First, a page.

Why settle for just one buyer when you could have two? For Freedman, having a Plan B is a vital step in the sale process. "The stronger the Plan B you can put together, the stronger your Plan A will become," he says. Having a strong and visible alternative makes any acquirer sit up and take notice. "There needs to be tension to the deal. Each side wants the other to think that they're about to walk away-it's the tension that gets the deal closed."
The best buyers, according to Freedman, are large, high-flying public companies with broad, strategic agendas and cash to spare. He should know: Two of the companies he built are now happily part of IBM and McAfee.
Selling to a public company has other tangible benefits. Since many transactions leave the seller with a fistful of stock-or worse, a long-term payout-a publicly traded acquirer makes an eventual cash payout more assured.
No matter who is buying your business, they'll want to buy more than your personal network and capabilities. In the words of Minor, "Make your business look like it's worth the asking price." This is especially true if you're planning to leave the business after the sale.
"Build a strong management team that can carry on when you're gone," says Minor. A strong team, clear policies and procedures, and a broad customer base are the underpinnings of value. The business should not just run without you, but be positioned to grow without you.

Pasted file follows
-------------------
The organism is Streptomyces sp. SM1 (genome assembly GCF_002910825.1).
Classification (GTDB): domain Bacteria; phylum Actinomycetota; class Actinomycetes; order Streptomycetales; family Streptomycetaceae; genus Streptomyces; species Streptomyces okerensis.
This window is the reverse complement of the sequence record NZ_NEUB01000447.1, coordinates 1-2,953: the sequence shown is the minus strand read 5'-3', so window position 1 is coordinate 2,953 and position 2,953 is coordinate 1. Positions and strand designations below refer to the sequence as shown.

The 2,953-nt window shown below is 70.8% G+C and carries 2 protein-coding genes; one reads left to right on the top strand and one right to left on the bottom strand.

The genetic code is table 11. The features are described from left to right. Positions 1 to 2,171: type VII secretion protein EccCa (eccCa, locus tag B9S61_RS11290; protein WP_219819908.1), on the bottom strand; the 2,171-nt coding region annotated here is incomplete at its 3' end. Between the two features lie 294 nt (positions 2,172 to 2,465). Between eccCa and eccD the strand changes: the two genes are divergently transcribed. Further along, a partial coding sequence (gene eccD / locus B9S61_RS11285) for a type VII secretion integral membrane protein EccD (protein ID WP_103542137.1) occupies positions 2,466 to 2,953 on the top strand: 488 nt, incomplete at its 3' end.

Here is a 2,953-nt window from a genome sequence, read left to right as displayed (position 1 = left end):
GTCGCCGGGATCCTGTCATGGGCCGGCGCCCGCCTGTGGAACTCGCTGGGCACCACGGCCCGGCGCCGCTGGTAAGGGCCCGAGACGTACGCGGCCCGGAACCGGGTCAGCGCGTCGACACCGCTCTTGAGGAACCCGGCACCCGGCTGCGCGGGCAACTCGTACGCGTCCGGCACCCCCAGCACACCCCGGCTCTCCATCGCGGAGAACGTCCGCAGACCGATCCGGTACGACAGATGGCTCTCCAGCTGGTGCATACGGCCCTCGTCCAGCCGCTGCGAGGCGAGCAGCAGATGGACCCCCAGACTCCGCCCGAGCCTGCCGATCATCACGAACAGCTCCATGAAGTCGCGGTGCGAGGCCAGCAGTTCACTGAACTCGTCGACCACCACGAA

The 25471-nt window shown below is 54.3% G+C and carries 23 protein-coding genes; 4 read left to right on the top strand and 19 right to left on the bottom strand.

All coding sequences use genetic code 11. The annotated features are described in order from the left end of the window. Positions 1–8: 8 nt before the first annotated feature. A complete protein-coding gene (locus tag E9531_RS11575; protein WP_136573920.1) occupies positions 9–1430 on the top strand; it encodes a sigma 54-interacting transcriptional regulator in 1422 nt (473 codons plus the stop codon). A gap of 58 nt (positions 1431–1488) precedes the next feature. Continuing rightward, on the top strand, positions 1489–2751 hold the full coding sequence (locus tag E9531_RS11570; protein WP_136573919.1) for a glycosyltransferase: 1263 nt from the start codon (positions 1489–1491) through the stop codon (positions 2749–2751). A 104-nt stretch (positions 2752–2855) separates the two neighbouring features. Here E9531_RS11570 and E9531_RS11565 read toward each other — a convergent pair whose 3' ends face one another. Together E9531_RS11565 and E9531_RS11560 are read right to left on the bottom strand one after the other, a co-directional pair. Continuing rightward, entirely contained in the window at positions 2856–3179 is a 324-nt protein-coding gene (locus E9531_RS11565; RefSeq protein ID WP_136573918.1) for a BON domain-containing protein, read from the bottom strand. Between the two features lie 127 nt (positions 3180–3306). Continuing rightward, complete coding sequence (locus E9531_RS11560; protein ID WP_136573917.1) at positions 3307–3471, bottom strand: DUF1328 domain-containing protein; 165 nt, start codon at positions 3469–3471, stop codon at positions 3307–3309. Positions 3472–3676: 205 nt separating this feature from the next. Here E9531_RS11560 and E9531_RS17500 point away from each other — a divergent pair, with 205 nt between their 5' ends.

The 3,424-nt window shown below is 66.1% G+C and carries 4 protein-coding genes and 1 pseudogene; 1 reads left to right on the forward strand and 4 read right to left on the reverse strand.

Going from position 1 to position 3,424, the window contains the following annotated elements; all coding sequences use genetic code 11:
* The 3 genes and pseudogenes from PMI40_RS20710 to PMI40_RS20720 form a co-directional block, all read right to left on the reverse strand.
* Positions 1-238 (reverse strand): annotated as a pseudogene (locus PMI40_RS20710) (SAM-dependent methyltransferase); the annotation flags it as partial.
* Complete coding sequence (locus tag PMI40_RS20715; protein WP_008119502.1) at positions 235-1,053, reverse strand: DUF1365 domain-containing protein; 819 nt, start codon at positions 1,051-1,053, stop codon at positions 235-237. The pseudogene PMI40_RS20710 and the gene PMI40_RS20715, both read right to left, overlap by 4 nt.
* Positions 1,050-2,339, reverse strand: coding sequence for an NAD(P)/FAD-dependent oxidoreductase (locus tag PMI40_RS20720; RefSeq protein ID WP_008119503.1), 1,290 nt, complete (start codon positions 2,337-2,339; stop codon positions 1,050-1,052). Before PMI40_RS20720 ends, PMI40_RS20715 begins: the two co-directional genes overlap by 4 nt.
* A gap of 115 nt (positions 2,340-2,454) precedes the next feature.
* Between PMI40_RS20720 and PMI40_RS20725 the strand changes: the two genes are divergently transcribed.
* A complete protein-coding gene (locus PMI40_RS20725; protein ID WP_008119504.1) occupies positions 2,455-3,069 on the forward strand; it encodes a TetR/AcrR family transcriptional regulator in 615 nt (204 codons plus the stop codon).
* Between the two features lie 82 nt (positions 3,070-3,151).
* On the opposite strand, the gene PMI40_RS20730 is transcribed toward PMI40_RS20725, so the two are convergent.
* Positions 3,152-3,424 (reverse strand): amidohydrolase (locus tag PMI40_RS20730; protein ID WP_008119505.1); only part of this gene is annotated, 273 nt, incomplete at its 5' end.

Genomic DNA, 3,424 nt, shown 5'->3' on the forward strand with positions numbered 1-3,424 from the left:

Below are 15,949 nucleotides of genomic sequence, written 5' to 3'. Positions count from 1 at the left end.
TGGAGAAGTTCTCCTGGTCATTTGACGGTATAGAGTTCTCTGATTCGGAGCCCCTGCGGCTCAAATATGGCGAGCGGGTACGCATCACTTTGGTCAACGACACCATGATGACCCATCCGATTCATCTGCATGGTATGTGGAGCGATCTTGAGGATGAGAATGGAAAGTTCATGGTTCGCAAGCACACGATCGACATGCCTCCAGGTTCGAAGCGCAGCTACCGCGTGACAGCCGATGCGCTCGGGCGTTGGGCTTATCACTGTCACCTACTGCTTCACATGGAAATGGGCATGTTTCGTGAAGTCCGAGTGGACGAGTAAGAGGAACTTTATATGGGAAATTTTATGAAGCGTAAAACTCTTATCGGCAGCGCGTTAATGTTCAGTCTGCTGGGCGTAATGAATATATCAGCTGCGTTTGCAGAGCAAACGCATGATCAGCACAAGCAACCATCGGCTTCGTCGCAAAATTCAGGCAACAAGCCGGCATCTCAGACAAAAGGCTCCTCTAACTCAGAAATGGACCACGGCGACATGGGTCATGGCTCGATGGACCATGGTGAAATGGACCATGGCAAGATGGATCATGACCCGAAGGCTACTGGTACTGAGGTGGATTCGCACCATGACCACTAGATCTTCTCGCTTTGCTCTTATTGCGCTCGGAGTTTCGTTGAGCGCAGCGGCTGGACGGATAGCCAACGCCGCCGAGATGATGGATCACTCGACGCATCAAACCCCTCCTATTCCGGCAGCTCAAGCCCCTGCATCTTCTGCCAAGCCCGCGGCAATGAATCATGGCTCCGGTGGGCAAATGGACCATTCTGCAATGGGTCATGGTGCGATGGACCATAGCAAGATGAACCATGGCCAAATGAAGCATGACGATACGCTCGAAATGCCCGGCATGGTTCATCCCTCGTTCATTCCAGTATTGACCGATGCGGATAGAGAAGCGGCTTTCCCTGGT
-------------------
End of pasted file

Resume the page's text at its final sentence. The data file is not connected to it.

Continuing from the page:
Of course, employees-especially key management-can also become a liability during a sale. "Make sure that key [employees] are incentivized to stay on," says Agrawal. "It's critical to minimize disruption."
Keeping employees around during a transition period takes more than just financial incentives. Communication is also key. Carefully timed communication, that is. Since sale transactions are notoriously volatile and demand confidentiality on both sides, Minor says employees should never be told of a sale until the deal is closed. He unapologetically prepares sellers for the moment when a key employee will ask, point-blank, "Is the company for sale?" The best response, he says, is a misleading fib. "It's vital to keep the transaction confidential, even if it means apologizing to your employees after the fact." Since most sellers are ethically and legally bound by nondisclosure agreements in advance, obfuscating the truth is nearly unavoidable.
There will, of course, come a time when everyone learns of the transaction. Prepare in advance for that critical period. Says Agrawal, "You'll need a communication plan-a script-to talk to customers, suppliers, employees and partners."
CFO: This is the detail person and a professional skeptic. Taking a long-term view, the CFO knows he or she will take the heat if reality doesn't live up to expectations.
CPA: The buyer's CPA or accounting firm will validate the seller's numbers. The CPA will probably argue for a lower purchase price based on historical profits.
Transaction attorney: The attorney is the referee-there to make sure no one gets hurt. The transaction attorney's focus is the sale contract, but he or she can also handle communication with the buyer.
CPA: The seller's CPA should be advising the seller on the personal tax consequences of the deal and how to handle the after-tax proceeds.